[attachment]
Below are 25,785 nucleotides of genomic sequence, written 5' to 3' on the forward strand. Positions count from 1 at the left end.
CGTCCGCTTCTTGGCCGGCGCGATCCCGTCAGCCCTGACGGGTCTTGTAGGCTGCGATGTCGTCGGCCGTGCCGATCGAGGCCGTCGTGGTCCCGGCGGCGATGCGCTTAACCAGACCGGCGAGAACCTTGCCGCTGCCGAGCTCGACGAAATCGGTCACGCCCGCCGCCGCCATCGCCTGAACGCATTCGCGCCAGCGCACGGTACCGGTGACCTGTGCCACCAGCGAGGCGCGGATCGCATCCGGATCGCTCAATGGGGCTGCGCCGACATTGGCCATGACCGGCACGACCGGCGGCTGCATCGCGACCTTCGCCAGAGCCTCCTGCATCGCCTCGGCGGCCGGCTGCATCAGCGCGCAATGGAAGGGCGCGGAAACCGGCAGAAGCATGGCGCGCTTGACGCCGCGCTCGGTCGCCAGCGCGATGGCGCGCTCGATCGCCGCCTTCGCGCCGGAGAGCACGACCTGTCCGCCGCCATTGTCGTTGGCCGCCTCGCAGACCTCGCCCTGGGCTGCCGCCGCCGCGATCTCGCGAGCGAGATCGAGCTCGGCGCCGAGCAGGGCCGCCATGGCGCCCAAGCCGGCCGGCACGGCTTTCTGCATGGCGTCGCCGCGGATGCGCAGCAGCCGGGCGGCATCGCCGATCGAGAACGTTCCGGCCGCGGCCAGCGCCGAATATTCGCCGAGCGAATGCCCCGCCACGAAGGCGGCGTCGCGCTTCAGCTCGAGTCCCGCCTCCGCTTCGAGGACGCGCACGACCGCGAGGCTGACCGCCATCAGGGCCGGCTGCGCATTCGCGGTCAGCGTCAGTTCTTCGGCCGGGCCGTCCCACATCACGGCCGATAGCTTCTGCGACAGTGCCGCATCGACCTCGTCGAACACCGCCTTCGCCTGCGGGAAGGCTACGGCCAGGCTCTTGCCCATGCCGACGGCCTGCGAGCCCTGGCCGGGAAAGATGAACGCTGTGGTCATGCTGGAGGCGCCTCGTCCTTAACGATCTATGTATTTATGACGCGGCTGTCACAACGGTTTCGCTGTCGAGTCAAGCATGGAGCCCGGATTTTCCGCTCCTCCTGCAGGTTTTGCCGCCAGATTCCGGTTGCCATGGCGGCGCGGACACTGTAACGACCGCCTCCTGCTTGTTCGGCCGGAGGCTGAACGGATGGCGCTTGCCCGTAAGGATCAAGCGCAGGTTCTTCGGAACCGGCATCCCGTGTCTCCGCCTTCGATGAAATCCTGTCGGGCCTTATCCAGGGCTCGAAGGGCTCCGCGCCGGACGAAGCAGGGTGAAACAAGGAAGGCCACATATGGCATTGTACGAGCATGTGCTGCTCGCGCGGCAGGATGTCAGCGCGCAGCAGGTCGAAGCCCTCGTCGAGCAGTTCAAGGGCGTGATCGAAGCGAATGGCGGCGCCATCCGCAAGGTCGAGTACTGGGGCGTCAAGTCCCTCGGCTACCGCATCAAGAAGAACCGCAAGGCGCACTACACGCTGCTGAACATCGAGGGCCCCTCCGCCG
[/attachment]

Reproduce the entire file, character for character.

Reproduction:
Below are 25,785 nucleotides of genomic sequence, written 5' to 3' on the forward strand. Positions count from 1 at the left end.
CGTCCGCTTCTTGGCCGGCGCGATCCCGTCAGCCCTGACGGGTCTTGTAGGCTGCGATGTCGTCGGCCGTGCCGATCGAGGCCGTCGTGGTCCCGGCGGCGATGCGCTTAACCAGACCGGCGAGAACCTTGCCGCTGCCGAGCTCGACGAAATCGGTCACGCCCGCCGCCGCCATCGCCTGAACGCATTCGCGCCAGCGCACGGTACCGGTGACCTGTGCCACCAGCGAGGCGCGGATCGCATCCGGATCGCTCAATGGGGCTGCGCCGACATTGGCCATGACCGGCACGACCGGCGGCTGCATCGCGACCTTCGCCAGAGCCTCCTGCATCGCCTCGGCGGCCGGCTGCATCAGCGCGCAATGGAAGGGCGCGGAAACCGGCAGAAGCATGGCGCGCTTGACGCCGCGCTCGGTCGCCAGCGCGATGGCGCGCTCGATCGCCGCCTTCGCGCCGGAGAGCACGACCTGTCCGCCGCCATTGTCGTTGGCCGCCTCGCAGACCTCGCCCTGGGCTGCCGCCGCCGCGATCTCGCGAGCGAGATCGAGCTCGGCGCCGAGCAGGGCCGCCATGGCGCCCAAGCCGGCCGGCACGGCTTTCTGCATGGCGTCGCCGCGGATGCGCAGCAGCCGGGCGGCATCGCCGATCGAGAACGTTCCGGCCGCGGCCAGCGCCGAATATTCGCCGAGCGAATGCCCCGCCACGAAGGCGGCGTCGCGCTTCAGCTCGAGTCCCGCCTCCGCTTCGAGGACGCGCACGACCGCGAGGCTGACCGCCATCAGGGCCGGCTGCGCATTCGCGGTCAGCGTCAGTTCTTCGGCCGGGCCGTCCCACATCACGGCCGATAGCTTCTGCGACAGTGCCGCATCGACCTCGTCGAACACCGCCTTCGCCTGCGGGAAGGCTACGGCCAGGCTCTTGCCCATGCCGACGGCCTGCGAGCCCTGGCCGGGAAAGATGAACGCTGTGGTCATGCTGGAGGCGCCTCGTCCTTAACGATCTATGTATTTATGACGCGGCTGTCACAACGGTTTCGCTGTCGAGTCAAGCATGGAGCCCGGATTTTCCGCTCCTCCTGCAGGTTTTGCCGCCAGATTCCGGTTGCCATGGCGGCGCGGACACTGTAACGACCGCCTCCTGCTTGTTCGGCCGGAGGCTGAACGGATGGCGCTTGCCCGTAAGGATCAAGCGCAGGTTCTTCGGAACCGGCATCCCGTGTCTCCGCCTTCGATGAAATCCTGTCGGGCCTTATCCAGGGCTCGAAGGGCTCCGCGCCGGACGAAGCAGGGTGAAACAAGGAAGGCCACATATGGCATTGTACGAGCATGTGCTGCTCGCGCGGCAGGATGTCAGCGCGCAGCAGGTCGAAGCCCTCGTCGAGCAGTTCAAGGGCGTGATCGAAGCGAATGGCGGCGCCATCCGCAAGGTCGAGTACTGGGGCGTCAAGTCCCTCGGCTACCGCATCAAGAAGAACCGCAAGGCGCACTACACGCTGCTGAACATCGAGGGCCCCTCCGCCG